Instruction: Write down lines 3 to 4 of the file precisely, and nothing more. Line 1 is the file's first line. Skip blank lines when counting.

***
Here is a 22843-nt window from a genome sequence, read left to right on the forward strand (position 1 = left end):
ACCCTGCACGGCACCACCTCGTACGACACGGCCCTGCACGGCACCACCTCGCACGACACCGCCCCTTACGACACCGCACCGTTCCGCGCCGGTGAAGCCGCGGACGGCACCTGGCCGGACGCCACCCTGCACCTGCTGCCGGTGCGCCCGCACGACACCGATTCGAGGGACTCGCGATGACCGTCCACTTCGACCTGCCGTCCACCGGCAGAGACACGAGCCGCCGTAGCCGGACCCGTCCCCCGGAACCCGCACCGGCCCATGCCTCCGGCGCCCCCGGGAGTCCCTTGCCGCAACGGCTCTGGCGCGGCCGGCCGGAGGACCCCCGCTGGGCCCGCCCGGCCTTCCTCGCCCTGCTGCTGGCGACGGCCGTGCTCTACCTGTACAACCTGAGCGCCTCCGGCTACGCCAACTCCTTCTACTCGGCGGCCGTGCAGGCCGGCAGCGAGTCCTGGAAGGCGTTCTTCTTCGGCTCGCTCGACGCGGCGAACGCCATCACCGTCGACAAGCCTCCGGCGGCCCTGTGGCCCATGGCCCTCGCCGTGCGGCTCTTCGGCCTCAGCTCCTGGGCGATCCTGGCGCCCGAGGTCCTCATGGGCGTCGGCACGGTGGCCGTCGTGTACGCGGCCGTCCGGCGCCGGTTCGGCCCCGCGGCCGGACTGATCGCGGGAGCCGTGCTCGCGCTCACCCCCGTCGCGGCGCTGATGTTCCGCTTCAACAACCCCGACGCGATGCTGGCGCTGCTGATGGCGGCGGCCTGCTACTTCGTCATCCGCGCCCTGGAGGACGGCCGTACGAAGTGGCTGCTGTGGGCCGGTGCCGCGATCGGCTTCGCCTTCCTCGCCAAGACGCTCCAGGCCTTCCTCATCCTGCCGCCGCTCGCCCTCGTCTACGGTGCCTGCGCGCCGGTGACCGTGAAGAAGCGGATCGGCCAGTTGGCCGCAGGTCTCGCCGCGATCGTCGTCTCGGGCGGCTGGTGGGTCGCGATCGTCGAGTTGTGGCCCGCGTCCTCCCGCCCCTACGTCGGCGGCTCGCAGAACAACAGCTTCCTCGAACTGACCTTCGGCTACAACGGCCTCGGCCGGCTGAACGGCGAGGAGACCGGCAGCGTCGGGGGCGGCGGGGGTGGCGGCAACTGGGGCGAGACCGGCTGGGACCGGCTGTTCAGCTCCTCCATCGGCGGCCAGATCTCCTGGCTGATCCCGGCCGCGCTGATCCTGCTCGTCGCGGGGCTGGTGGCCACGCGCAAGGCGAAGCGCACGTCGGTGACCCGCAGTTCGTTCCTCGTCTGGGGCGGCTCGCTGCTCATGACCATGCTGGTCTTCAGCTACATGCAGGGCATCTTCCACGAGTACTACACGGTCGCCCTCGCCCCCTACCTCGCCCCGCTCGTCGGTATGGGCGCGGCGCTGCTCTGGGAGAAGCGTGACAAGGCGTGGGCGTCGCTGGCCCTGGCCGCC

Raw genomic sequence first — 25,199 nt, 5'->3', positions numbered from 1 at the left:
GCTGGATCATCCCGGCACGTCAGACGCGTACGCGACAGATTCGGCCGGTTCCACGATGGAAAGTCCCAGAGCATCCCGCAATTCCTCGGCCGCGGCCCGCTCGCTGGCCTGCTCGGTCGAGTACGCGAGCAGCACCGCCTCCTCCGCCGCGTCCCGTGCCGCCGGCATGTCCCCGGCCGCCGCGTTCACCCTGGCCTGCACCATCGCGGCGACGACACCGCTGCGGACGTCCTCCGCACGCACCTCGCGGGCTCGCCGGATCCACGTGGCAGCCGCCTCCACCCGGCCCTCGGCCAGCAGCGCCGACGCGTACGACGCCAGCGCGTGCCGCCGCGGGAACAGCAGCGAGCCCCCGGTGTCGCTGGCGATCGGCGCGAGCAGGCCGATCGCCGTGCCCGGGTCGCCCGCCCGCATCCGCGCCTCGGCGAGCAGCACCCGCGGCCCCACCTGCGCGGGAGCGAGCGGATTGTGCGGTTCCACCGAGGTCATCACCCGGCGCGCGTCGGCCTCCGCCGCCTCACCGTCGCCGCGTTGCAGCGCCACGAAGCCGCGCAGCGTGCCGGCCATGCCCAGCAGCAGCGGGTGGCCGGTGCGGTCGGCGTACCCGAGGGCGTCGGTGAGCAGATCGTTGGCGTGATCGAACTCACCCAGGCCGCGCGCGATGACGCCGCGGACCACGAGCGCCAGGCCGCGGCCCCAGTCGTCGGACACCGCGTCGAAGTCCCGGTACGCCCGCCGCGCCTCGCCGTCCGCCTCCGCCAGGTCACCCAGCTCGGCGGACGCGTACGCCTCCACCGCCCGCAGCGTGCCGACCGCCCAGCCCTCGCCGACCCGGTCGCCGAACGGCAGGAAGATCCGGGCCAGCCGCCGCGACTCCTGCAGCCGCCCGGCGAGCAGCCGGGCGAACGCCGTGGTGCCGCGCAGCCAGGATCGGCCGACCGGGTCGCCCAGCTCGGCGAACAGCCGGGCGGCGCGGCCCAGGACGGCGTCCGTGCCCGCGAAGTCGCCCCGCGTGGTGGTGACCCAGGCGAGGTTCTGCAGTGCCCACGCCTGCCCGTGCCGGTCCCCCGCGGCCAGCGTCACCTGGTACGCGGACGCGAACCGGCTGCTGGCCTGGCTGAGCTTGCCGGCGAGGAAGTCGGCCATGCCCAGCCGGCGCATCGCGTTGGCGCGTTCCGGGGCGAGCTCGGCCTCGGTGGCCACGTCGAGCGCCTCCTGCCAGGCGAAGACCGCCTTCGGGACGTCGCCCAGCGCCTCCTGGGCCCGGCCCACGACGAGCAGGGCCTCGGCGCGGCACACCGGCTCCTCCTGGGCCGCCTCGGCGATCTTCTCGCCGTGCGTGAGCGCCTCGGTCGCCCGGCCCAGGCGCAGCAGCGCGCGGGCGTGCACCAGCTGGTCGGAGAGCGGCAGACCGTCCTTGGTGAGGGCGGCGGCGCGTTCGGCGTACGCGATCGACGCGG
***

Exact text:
Raw genomic sequence first — 25,199 nt, 5'->3', positions numbered from 1 at the left:
GCTGGATCATCCCGGCACGTCAGACGCGTACGCGACAGATTCGGCCGGTTCCACGATGGAAAGTCCCAGAGCATCCCGCAATTCCTCGGCCGCGGCCCGCTCGCTGGCCTGCTCGGTCGAGTACGCGAGCAGCACCGCCTCCTCCGCCGCGTCCCGTGCCGCCGGCATGTCCCCGGCCGCCGCGTTCACCCTGGCCTGCACCATCGCGGCGACGACACCGCTGCGGACGTCCTCCGCACGCACCTCGCGGGCTCGCCGGATCCACGTGGCAGCCGCCTCCACCCGGCCCTCGGCCAGCAGCGCCGACGCGTACGACGCCAGCGCGTGCCGCCGCGGGAACAGCAGCGAGCCCCCGGTGTCGCTGGCGATCGGCGCGAGCAGGCCGATCGCCGTGCCCGGGTCGCCCGCCCGCATCCGCGCCTCGGCGAGCAGCACCCGCGGCCCCACCTGCGCGGGAGCGAGCGGATTGTGCGGTTCCACCGAGGTCATCACCCGGCGCGCGTCGGCCTCCGCCGCCTCACCGTCGCCGCGTTGCAGCGCCACGAAGCCGCGCAGCGTGCCGGCCATGCCCAGCAGCAGCGGGTGGCCGGTGCGGTCGGCGTACCCGAGGGCGTCGGTGAGCAGATCGTTGGCGTGATCGAACTCACCCAGGCCGCGCGCGATGACGCCGCGGACCACGAGCGCCAGGCCGCGGCCCCAGTCGTCGGACACCGCGTCGAAGTCCCGGTACGCCCGCCGCGCCTCGCCGTCCGCCTCCGCCAGGTCACCCAGCTCGGCGGACGCGTACGCCTCCACCGCCCGCAGCGTGCCGACCGCCCAGCCCTCGCCGACCCGGTCGCCGAACGGCAGGAAGATCCGGGCCAGCCGCCGCGACTCCTGCAGCCGCCCGGCGAGCAGCCGGGCGAACGCCGTGGTGCCGCGCAGCCAGGATCGGCCGACCGGGTCGCCCAGCTCGGCGAACAGCCGGGCGGCGCGGCCCAGGACGGCGTCCGTGCCCGCGAAGTCGCCCCGCGTGGTGGTGACCCAGGCGAGGTTCTGCAGTGCCCACGCCTGCCCGTGCCGGTCCCCCGCGGCCAGCGTCACCTGGTACGCGGACGCGAACCGGCTGCTGGCCTGGCTGAGCTTGCCGGCGAGGAAGTCGGCCATGCCCAGCCGGCGCATCGCGTTGGCGCGTTCCGGGGCGAGCTCGGCCTCGGTGGCCACGTCGAGCGCCTCCTGCCAGGCGAAGACCGCCTTCGGGACGTCGCCCAGCGCCTCCTGGGCCCGGCCCACGACGAGCAGGGCCTCGGCGCGGCACACCGGCTCCTCCTGGGCCGCCTCGGCGATCTTCTCGCCGTGCGTGAGCGCCTCGGTCGCCCGGCCCAGGCGCAGCAGCGCGCGGGCGTGCACCAGCTGGTCGGAGAGCGGCAGACCGTCCTTGGTGAGGGCGGCGGCGCGTTCGGCGTACGCGATCGACGCGG